Some Democrats in Congress, whose support Barack Obama needs for trade accords, want to put the brakes on a Pacific-region deal just as the president prepares to meet with leaders of nations drafting the pact.
A growing chorus of lawmakers is calling for trade negotiators to address issues including currency manipulation, food-safety standards and competition with state-backed industries as the administration seeks “fast-track” authority to smooth eventual passage of the Trans-Pacific Partnership.
“I oppose fast-track authority like what we have had in the past,” Representative Rosa DeLauro, a Connecticut Democrat, said on a conference call today with reporters. “We are not just here to rubber stamp what gets done” by trade negotiators, she said.
The fast-track approach, also known as Trade Promotion Authority, gives the president the ability to put an accord before lawmakers for an up-or-down vote. That method was used to negotiate deals, including pacts with Korea, Panama and Colombia, before its expiration in 2007. The administration and business groups say fast-track can help assure trading partners that commitments made by the U.S. won’t unravel in Congressional negotiations.
“We think every president should have this authority,” John Murphy, vice president of international affairs at the Washington-based U.S. Chamber of Commerce, said in a phone interview. The board of directors of the National Association of Manufacturers today voted to urge lawmakers to renew the fast-track authority for the president.
While the U.S. and other nations seek an agreement on the Pacific-accord by the end of December, members of Congress have urged the administration to resolve concerns including American access to Japan’s auto markets and treatment of workers throughout the region before an approval vote.
Negotiations are “being done without sufficient input from members of Congress,” DeLauro said. Lawmakers should have more of a say because the TPP is a 21st century agreement that goes beyond traditional tariff deals, she said. The TPP would entail issues including environmental protection, Internet trade, access to medicines and market access for small businesses.
A bipartisan group of 60 senators -- a bloc big enough to sink a trade accord -- on Sept. 24 urged the administration to include provisions to prevent currency manipulation in U.S. free-trade agreements. In addition to the 12-nation Pacific accord, the U.S. is negotiating a trade deal with the 28-nation European Union.
Froman said during a breakfast with reporters on Sept. 26 that while currency discussions aren’t part of the Pacific talks, the agency is working with domestic groups and lawmakers to address their concerns.
Obama is scheduled to meet with other leaders pushing the Trans-Pacific Partnership, known as the TPP, at an Asia-Pacific Economic Cooperation summit next week in Bali, Indonesia. A partial U.S. government shutdown in effect since Oct. 1 led Obama to cancel further stops in Malaysia and the Philippines. Secretary of State John Kerry will go in his stead.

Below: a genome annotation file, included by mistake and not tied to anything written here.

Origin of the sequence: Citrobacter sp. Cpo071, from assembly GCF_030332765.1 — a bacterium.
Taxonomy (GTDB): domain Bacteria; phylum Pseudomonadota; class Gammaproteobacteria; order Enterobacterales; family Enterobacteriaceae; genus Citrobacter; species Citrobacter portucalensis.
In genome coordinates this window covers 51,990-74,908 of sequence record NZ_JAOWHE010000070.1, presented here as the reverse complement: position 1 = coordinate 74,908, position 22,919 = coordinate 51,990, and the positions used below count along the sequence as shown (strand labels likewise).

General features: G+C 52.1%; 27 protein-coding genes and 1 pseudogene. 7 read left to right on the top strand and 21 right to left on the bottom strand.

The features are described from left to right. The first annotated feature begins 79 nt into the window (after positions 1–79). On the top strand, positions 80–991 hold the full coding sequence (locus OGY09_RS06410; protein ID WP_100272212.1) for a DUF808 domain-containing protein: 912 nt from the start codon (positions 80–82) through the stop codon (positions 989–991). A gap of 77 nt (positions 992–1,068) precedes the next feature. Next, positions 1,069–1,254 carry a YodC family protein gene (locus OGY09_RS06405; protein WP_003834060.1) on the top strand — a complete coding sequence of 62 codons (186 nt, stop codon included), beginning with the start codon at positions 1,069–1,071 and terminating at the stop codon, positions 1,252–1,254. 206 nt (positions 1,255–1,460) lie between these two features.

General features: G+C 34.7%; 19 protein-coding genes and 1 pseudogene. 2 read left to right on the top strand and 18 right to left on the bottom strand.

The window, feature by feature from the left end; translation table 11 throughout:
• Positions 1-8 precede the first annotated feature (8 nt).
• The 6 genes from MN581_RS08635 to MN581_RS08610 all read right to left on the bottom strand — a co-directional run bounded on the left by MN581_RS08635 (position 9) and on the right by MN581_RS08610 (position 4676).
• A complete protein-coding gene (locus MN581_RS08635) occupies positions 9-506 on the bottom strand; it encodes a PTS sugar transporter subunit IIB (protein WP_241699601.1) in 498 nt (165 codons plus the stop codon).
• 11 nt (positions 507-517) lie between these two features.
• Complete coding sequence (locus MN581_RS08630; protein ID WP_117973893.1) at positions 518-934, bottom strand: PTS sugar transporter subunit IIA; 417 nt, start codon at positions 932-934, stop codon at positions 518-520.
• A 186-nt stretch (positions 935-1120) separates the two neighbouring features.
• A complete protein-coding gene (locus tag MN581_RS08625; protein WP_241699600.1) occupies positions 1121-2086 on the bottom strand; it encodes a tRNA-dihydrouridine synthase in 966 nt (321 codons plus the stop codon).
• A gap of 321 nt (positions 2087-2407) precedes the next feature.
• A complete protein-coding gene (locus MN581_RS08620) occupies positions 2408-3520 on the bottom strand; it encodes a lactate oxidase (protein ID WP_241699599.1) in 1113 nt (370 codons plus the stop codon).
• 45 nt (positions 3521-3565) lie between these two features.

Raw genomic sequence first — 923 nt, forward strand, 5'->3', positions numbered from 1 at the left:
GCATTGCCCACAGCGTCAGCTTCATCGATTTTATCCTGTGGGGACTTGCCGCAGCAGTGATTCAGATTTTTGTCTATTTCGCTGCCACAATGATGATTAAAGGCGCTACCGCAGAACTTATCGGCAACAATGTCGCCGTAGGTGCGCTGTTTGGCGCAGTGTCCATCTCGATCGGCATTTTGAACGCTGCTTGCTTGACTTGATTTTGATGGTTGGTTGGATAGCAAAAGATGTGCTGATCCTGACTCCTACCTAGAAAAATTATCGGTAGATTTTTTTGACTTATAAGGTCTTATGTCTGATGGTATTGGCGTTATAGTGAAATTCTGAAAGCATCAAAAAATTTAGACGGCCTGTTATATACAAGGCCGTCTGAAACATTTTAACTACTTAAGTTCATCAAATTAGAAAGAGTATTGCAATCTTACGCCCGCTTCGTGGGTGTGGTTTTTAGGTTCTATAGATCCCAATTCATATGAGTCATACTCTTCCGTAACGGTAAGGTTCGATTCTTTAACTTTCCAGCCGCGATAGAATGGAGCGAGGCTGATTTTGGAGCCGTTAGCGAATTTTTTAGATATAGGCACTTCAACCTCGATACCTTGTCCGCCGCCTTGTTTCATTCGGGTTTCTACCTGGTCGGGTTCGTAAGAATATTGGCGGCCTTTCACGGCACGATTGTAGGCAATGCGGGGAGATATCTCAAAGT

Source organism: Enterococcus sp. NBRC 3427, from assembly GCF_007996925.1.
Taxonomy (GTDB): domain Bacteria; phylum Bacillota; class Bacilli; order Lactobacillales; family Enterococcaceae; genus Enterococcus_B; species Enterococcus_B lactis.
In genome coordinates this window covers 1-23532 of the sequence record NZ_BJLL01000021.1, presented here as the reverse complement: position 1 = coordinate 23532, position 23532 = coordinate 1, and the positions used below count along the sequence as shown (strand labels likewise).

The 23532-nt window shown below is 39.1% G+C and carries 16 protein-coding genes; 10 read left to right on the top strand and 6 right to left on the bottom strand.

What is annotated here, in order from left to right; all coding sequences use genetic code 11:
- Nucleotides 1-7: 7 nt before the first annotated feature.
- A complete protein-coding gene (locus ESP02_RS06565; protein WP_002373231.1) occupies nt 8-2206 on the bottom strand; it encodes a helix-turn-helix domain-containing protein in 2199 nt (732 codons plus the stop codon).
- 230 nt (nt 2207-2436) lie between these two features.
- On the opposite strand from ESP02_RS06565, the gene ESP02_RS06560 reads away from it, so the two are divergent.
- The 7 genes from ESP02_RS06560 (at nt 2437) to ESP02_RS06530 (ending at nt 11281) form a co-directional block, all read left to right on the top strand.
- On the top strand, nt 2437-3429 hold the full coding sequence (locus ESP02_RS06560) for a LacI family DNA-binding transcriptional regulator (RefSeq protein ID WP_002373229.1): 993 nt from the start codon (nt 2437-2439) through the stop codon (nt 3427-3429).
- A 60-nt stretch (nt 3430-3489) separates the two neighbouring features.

Other countries negotiating the trade pact are Australia, Brunei, Canada, Chile, Japan, Malaysia, Mexico, New Zealand, Peru, Singapore and Vietnam. If completed, the trade deal would cover an area with about $26 trillion in annual economic output, make it the largest trade deal in American history.
Obama in October 2011 signed legislation implementing the Colombia, Korea and Panama accords, first negotiated by the administration of George W. Bush. The Obama administration and members of Congress worked to resolve lingering issues dealing with autos, labor and taxes, and the deals were approved by up-or-down votes.
Senator Elizabeth Warren, a Massachusetts Democrat, urged her colleagues to vote against Froman’s confirmation in June until USTR released its negotiating texts.
“If members of the public do not have reasonable access to the terms of the agreements under negotiation, then they are unable to offer real input into the process,” she wrote in a June 13 letter.
“We’re in constant dialogue with Congress throughout our negotiation,” Froman told reporters last month. “Every member of Congress has access to the texts” of the agreements, he said. USTR has had hundreds of discussions about the TPP with members of Congress and their staffs since 2009, according to agency spokeswoman Carol Guthrie.
Froman said USTR shares information and gets input from groups that may be affected by the discussions to make sure there are “no surprises” in the trade negotiations.
“You can’t release the text to everybody” from a negotiating standpoint, Ed Gerwin, president of consultancy Trade Guru LLC of Falls Church, Virginia, said in a phone interview. “It’s like buying a car and letting everyone in the shop know what your bottom line is.”
Gerwin said lawmakers have it within their power to require greater transparency within an agreement and to give Obama fast-track authority.
Consumer groups led by Public Citizen, labor unions and some Democrats have called on the administration to be more transparent about its negotiating positions with other nations, allowing texts to be released publicly so that people will know what’s in the pacts that will affect them.
“The process stinks,” Larry Cohen, president of the Communications Workers of America, told reporters today. “We need to fix it.”
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